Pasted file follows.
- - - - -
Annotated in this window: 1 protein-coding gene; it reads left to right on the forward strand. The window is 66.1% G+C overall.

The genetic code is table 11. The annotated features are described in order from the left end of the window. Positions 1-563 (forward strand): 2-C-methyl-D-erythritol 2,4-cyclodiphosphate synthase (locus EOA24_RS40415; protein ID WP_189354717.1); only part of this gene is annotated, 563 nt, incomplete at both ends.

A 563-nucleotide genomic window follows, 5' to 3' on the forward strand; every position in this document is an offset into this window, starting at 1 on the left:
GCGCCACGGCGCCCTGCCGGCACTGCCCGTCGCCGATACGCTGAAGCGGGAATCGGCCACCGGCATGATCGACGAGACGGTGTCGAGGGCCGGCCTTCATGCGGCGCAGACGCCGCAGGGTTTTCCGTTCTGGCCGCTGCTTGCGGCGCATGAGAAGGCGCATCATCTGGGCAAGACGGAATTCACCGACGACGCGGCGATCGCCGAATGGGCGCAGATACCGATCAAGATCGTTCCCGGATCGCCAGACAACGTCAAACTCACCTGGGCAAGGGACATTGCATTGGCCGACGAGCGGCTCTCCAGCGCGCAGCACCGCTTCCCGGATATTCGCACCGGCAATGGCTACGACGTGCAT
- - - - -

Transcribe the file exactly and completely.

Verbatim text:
Annotated in this window: 1 protein-coding gene; it reads left to right on the forward strand. The window is 66.1% G+C overall.

The genetic code is table 11. The annotated features are described in order from the left end of the window. Positions 1-563 (forward strand): 2-C-methyl-D-erythritol 2,4-cyclodiphosphate synthase (locus EOA24_RS40415; protein ID WP_189354717.1); only part of this gene is annotated, 563 nt, incomplete at both ends.

A 563-nucleotide genomic window follows, 5' to 3' on the forward strand; every position in this document is an offset into this window, starting at 1 on the left:
GCGCCACGGCGCCCTGCCGGCACTGCCCGTCGCCGATACGCTGAAGCGGGAATCGGCCACCGGCATGATCGACGAGACGGTGTCGAGGGCCGGCCTTCATGCGGCGCAGACGCCGCAGGGTTTTCCGTTCTGGCCGCTGCTTGCGGCGCATGAGAAGGCGCATCATCTGGGCAAGACGGAATTCACCGACGACGCGGCGATCGCCGAATGGGCGCAGATACCGATCAAGATCGTTCCCGGATCGCCAGACAACGTCAAACTCACCTGGGCAAGGGACATTGCATTGGCCGACGAGCGGCTCTCCAGCGCGCAGCACCGCTTCCCGGATATTCGCACCGGCAATGGCTACGACGTGCAT